Greenpeace International has commissioned a new investigation that delves even further into the hazardous chemicals used in the production of high street fashion, going beyond previous investigations in China and Mexico. This latest report builds on the Detox campaign’s work, which reveals how textile manufacturing is a major contributor to water pollution in the Global South.
Our research focuses on a large textiles facility in Indonesia, where we found that a wide range of hazardous substances is being discharged directly into the Citarum River. The responsible facility is PT Gistex, located near Bandung in West Java – where the modern textile industry is concentrated – with 60% of production located in the Citarum River watershed. This factory undertakes polyester weaving and wet processing such as dyeing, printing, and finishing of polyester.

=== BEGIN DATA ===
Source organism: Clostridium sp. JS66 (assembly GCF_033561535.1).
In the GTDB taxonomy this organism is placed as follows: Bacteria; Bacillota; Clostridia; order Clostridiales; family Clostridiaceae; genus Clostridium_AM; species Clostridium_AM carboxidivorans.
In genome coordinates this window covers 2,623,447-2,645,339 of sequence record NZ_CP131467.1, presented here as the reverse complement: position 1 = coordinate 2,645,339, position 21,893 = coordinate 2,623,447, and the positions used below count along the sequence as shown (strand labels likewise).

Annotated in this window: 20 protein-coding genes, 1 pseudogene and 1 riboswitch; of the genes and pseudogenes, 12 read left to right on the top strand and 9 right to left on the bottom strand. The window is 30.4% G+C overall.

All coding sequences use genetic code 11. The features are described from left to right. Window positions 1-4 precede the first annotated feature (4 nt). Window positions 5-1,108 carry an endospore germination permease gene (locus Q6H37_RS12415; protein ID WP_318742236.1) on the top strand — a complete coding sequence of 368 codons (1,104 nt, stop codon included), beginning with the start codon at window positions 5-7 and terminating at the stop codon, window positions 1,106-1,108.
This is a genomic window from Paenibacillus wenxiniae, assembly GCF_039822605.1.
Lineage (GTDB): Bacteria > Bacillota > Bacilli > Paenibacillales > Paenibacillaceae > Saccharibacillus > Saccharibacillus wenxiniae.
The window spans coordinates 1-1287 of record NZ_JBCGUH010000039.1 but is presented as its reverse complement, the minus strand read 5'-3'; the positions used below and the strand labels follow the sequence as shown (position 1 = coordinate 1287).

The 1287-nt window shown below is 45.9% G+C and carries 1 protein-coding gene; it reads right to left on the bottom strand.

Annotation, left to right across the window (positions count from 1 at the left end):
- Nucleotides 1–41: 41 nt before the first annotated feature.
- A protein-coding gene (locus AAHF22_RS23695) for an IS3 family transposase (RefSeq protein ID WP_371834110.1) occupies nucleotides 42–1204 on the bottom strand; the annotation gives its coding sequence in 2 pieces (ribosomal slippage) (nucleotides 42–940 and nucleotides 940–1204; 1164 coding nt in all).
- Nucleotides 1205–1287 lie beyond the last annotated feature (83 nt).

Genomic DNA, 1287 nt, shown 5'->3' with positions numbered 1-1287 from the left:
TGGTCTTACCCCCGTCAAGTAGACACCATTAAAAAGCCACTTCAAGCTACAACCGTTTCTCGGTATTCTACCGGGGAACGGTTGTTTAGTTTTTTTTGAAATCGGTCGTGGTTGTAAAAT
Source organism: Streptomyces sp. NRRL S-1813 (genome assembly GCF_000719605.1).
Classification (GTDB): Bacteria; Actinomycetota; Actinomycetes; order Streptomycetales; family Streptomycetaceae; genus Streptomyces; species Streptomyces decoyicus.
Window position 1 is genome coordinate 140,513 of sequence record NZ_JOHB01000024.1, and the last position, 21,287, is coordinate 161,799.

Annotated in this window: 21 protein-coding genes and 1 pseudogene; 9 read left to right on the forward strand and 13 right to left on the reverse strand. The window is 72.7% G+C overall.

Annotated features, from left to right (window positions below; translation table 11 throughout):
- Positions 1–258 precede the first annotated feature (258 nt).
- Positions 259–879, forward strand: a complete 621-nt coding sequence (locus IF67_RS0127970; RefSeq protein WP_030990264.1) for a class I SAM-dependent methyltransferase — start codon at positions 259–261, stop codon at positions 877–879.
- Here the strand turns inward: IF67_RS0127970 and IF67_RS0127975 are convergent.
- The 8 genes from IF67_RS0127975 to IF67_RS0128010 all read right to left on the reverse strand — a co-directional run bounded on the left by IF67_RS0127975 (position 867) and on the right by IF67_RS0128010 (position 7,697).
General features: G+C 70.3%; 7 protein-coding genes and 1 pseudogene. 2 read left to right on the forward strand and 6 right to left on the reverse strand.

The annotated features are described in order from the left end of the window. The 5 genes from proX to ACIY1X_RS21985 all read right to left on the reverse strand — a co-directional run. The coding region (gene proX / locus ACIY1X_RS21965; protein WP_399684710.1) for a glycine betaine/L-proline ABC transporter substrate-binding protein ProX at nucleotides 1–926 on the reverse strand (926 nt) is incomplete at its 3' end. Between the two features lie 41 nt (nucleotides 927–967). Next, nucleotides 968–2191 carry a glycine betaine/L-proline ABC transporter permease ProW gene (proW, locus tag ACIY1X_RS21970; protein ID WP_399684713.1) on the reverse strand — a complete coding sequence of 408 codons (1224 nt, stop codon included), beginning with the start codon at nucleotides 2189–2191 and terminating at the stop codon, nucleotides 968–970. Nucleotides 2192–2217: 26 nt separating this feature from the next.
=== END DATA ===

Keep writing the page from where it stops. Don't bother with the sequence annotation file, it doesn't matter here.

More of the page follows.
Greenpeace collected samples of wastewater discharged from the PT Gistex facility via three outfalls in May 2012. A diverse range of chemicals was identified in the samples, many with known hazardous properties. Some examples are toxic to aquatic life, while others are persistent pollutants, which means they will remain in the environment long after their release.
Greenpeace International investigations uncovered that several global fashion brands have had a business relationship with at least one part of PT Gistex Group, the company associated with the polluting facility (PT Gistex Textile Division) in Indonesia. To help solve the problem of hazardous chemicals contamination, transparency of information between suppliers and brands – as well as full supplier engagement through hazardous substance use inventories – is essential. Corporate and governmental policies to eliminate the releases of hazardous substances, and their substitution with safer alternatives, need to be enforced.
Download Toxic Threads: Polluting Paradise [PDF]
Download the accompanying Technical Report [PDF], prepared by the Greenpeace Research Laboratories.